If you've ever made soy milk at home, you know that there's a byproduct left over -- okara, the gritty soybean pulp that remains after you filter and strain your milk. Okara doesn't have much taste, but it does have a lot of nutrients, including fiber, protein, calcium, iron and phosphorus.
Although you can freeze okara, its shelf life when fresh is relatively short -- a week or less. Throwing it away is certainly an option, but why waste all those nutrients when there are so many ways you can use it up?
How to Use Your Okara
There are creative ways to incorporate okara, along with all its valuable nutrients, into almost any dish you prepare in your kitchen.
The traditional Japanese way to prepare okara is to stir-fry it and serve it with vegetables or meat over rice or in soup. Okara will thicken the broth of any soup and is a good foil to other ingredients because of its neutral flavor.
Add It to Burgers, Patties or Meatballs
Using a ratio of about 4 parts patty mixture to 1 part okara; add the pulp to meatballs, burgers, falafel or vegetarian patties. Mix it in thoroughly and moisten your hands to form balls or patties. Then fry or bake the patties as you normally would.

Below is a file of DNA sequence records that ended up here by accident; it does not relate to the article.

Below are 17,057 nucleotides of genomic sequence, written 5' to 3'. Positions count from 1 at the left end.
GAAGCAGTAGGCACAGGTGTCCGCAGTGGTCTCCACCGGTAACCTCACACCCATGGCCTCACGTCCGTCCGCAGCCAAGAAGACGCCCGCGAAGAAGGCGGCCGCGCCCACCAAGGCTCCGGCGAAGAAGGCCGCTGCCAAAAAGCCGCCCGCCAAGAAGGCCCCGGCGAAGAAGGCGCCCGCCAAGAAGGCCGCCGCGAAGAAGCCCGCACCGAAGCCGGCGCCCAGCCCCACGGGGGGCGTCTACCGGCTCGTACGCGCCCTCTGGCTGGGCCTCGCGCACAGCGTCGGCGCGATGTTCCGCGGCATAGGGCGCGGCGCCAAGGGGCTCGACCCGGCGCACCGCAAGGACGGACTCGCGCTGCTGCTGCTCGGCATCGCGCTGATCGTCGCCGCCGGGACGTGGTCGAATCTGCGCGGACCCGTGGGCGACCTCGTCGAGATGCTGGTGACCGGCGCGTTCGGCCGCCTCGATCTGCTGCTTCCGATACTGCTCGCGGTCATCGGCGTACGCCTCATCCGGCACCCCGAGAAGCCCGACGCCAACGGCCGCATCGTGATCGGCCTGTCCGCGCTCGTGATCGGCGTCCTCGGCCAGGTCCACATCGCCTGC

Bake With It
Okara won't alter the flavor of your baked goods, but it will add nutrition. To figure out how much you can add, look at the total amount of flour your recipe calls for and divide it by 3 or 4. When you combine the wet ingredients of any quick bread, muffin, pancake, cookie or cake batter, mix in that amount of okara.
Make It into Flour
Okara makes an excellent gluten-free flour. After straining it thoroughly, dry it using a dehydrator, or spread it out in a very thin layer on a baking sheet in the oven. Bake the pulp at 200 degrees Fahrenheit for at least 1 hour and up to 4 hours, pausing every 20 minutes to stir the okara around the baking sheet.
When the okara is dried completely, pulse it in a powerful blender, food processor or coffee grinder until it has a flourlike consistency. Use the flour as part of a gluten-free flour mix or as a replacement for up to 50 percent of the regular flour in any recipe.
Carly Schuna has been freelance writing and editing for more than a decade. In the lifestyle sector, her specialty areas are wellness, food/drink, and entertaining. With hundreds of recipes and nutrition-focused articles in her portfolio, Carly loves helping readers put a healthy spin on classics in the kitchen without sacrificing taste.